Oct. 17 (Bloomberg) -- The outlook for German economic growth has worsened further as companies cut their business expectations and foreign orders decline, the Bundesbank said today in its monthly report.
“Businesses have again scaled back their expectations and the inflow of new orders, especially from abroad, has lessened noticeably,” the Frankfurt-based central bank said. Industrial companies will find it “difficult” to maintain output over the next six months amid weaker demand, it said.
The slowdown will come after a “strong” increase in gross domestic product in the third quarter thanks to a rebound in industrial production and private consumption from the previous quarter, when the economy came to a near standstill, the Bundesbank said. It currently forecasts growth of about 3 percent this year for Europe’s largest economy, which expanded 1.3 percent in the first three months of 2011.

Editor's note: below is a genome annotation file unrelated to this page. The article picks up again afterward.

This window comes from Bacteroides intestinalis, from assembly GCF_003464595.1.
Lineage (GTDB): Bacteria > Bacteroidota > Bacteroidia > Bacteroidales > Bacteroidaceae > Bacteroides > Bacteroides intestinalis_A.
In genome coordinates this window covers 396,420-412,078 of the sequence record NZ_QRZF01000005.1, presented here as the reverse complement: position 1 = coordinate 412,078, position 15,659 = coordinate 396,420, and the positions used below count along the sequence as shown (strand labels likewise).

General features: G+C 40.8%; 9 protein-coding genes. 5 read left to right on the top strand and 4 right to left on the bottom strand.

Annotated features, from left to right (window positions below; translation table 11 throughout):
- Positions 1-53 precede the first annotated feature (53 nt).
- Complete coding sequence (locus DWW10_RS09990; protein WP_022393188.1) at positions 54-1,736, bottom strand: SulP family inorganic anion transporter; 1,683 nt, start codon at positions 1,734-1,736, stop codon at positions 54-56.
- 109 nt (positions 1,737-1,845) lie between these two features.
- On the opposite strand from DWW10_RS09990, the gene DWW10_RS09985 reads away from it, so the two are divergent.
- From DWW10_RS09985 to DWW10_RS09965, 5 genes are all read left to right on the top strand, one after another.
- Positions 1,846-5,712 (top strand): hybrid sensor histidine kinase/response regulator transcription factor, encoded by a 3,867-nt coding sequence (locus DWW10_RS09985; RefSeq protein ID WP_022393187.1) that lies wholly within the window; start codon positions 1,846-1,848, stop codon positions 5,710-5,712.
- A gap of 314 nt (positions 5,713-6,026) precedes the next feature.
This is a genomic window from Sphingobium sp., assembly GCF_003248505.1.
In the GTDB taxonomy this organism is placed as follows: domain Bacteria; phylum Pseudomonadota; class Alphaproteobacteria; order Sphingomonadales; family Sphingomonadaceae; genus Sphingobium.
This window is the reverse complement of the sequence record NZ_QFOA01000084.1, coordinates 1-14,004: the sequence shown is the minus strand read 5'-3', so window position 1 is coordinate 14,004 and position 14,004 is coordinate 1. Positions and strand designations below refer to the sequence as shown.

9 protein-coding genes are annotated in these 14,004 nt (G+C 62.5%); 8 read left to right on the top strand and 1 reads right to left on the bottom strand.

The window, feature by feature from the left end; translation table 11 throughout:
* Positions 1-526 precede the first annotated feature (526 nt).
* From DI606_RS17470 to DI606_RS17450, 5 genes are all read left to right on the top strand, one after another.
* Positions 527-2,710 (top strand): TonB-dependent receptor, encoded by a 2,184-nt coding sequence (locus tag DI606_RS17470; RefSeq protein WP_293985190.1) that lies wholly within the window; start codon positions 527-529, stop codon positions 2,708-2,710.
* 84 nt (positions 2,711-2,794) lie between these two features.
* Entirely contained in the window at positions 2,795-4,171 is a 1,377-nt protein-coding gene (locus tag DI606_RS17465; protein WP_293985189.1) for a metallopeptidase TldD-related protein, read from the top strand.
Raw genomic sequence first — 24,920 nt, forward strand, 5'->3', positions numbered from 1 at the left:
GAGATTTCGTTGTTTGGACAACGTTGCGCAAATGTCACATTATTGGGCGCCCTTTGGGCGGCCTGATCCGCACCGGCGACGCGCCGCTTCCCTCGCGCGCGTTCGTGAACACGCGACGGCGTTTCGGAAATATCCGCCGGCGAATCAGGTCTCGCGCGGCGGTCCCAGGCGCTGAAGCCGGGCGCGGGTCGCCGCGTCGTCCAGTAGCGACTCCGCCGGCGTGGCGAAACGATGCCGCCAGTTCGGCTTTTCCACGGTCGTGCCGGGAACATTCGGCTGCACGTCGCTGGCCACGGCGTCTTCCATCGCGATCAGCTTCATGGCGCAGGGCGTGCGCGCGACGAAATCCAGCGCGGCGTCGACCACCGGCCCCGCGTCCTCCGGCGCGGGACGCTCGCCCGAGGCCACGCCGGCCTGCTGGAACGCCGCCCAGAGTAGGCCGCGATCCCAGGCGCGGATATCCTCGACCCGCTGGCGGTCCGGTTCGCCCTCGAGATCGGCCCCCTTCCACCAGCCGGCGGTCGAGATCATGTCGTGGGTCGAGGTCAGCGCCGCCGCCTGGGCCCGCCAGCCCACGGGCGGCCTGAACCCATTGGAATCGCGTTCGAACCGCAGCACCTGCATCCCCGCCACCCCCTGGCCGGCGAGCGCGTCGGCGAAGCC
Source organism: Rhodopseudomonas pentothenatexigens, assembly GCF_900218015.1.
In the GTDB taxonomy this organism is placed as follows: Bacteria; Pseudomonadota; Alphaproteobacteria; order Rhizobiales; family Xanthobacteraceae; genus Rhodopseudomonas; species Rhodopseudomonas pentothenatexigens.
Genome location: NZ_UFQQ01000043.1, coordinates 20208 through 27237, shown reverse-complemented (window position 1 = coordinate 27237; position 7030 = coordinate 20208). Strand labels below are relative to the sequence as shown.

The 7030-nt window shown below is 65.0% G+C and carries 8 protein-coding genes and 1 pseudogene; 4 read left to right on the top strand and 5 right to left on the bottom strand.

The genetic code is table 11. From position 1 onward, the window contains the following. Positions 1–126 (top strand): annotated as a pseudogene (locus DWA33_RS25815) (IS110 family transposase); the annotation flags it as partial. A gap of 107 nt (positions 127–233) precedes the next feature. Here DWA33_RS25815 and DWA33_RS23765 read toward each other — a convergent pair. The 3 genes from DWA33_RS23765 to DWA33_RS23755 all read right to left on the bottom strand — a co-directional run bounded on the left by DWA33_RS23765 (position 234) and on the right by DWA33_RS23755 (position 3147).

The upswing in the German labor market is continuing even as manufacturing faces a slowdown, the Bundesbank said, citing an Ifo economic institute measure of hiring intentions and the Federal Labor Agency’s BA-X employment index.
--Editors: Matthew Brockett, Jeffrey Donovan
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